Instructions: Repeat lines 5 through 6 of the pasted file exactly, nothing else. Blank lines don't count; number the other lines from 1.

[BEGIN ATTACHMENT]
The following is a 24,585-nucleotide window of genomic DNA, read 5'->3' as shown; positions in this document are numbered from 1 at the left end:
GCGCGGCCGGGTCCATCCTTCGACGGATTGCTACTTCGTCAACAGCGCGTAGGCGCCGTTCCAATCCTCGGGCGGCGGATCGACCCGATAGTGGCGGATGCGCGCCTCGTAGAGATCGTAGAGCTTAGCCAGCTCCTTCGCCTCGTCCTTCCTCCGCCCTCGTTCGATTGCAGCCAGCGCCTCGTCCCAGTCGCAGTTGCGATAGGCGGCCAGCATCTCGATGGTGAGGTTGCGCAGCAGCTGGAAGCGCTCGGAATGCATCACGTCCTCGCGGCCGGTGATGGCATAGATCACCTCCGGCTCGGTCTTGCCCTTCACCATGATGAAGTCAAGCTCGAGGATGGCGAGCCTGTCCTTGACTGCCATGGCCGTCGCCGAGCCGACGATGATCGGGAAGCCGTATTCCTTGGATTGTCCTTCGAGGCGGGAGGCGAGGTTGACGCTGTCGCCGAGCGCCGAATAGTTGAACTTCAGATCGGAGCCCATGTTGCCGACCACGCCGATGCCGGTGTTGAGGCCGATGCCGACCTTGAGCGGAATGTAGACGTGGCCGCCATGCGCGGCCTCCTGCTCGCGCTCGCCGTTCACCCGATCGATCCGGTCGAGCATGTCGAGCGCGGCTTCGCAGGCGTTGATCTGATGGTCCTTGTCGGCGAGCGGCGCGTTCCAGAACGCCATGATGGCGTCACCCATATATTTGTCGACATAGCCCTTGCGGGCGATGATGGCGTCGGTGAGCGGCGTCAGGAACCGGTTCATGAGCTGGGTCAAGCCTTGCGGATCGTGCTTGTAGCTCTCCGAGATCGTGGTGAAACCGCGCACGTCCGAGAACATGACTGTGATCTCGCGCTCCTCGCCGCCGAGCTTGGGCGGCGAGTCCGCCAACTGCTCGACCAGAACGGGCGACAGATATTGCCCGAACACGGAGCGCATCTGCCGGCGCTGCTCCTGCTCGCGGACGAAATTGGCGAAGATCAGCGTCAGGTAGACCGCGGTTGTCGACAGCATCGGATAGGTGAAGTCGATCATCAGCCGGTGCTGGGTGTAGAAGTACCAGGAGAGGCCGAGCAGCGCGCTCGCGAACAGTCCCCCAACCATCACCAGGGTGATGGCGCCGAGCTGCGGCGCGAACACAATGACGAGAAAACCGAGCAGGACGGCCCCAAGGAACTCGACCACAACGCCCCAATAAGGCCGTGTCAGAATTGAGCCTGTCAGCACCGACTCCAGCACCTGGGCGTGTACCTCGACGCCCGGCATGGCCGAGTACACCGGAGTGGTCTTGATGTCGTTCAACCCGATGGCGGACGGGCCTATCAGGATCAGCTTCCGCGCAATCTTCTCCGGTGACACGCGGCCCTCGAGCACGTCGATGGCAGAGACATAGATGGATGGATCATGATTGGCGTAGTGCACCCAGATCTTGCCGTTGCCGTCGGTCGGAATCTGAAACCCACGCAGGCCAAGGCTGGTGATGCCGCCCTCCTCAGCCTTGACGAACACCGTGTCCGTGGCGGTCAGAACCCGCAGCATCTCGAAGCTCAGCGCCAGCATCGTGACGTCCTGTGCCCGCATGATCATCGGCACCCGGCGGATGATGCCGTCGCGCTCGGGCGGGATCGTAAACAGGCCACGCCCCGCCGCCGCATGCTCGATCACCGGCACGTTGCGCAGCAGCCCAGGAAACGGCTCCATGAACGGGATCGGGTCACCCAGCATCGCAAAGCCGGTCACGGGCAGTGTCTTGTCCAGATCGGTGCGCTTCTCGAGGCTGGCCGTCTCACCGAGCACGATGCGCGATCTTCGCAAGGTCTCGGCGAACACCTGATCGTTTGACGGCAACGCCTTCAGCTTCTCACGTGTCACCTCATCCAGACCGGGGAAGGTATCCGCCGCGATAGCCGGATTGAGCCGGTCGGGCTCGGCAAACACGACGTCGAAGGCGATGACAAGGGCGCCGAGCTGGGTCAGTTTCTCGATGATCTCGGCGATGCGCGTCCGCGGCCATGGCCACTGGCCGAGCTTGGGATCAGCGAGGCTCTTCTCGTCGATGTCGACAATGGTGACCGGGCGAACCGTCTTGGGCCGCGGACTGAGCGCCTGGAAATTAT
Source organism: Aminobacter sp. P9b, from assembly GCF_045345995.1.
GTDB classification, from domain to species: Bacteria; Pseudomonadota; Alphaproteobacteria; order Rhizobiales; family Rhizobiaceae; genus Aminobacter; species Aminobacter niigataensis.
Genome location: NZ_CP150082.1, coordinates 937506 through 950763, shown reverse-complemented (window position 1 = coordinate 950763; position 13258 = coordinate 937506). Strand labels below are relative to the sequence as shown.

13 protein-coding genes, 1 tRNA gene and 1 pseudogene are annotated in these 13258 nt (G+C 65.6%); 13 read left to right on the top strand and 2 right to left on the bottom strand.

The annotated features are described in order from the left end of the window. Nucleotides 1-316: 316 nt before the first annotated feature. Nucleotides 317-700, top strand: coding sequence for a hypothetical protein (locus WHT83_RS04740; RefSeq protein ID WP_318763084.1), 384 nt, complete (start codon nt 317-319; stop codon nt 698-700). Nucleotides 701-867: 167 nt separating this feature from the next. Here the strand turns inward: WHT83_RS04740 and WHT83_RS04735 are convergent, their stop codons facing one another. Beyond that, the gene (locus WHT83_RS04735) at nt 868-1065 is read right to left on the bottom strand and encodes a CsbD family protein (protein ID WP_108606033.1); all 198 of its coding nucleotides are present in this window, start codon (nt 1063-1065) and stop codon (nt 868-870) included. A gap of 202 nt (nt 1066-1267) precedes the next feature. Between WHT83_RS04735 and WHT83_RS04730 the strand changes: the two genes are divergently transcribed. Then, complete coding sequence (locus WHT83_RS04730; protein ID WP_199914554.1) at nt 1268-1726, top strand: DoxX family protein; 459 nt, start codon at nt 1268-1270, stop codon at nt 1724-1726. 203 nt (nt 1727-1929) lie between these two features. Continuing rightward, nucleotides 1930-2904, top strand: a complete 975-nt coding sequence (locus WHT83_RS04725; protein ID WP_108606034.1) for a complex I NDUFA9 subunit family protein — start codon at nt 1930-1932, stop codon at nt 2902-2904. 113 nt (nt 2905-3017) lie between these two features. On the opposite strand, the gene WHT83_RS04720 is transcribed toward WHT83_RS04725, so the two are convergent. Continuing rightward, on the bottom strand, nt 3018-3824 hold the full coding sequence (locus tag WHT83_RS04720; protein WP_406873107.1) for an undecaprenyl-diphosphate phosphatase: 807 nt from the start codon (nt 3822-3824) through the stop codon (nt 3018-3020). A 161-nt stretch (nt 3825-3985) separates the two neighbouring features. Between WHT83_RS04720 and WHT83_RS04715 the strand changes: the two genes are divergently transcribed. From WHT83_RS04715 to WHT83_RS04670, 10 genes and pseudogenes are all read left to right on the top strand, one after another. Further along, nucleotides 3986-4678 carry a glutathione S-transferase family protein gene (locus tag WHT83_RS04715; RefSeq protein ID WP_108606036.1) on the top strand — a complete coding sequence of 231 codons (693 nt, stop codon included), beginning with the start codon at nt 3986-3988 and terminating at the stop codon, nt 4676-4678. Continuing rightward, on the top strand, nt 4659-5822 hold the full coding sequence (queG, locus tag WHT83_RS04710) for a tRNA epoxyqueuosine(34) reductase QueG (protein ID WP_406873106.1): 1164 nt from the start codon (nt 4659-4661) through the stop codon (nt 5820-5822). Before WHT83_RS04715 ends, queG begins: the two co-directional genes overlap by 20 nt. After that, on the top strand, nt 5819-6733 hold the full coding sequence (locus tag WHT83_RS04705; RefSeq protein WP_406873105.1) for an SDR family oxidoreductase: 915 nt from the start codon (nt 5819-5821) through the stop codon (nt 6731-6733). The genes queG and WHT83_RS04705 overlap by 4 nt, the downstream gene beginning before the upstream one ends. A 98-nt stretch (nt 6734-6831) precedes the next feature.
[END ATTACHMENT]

Genome location: NZ_CP150082.1, coordinates 937506 through 950763, shown reverse-complemented (window position 1 = coordinate 950763; position 13258 = coordinate 937506). Strand labels below are relative to the sequence as shown.

13 protein-coding genes, 1 tRNA gene and 1 pseudogene are annotated in these 13258 nt (G+C 65.6%); 13 read left to right on the top strand and 2 right to left on the bottom strand.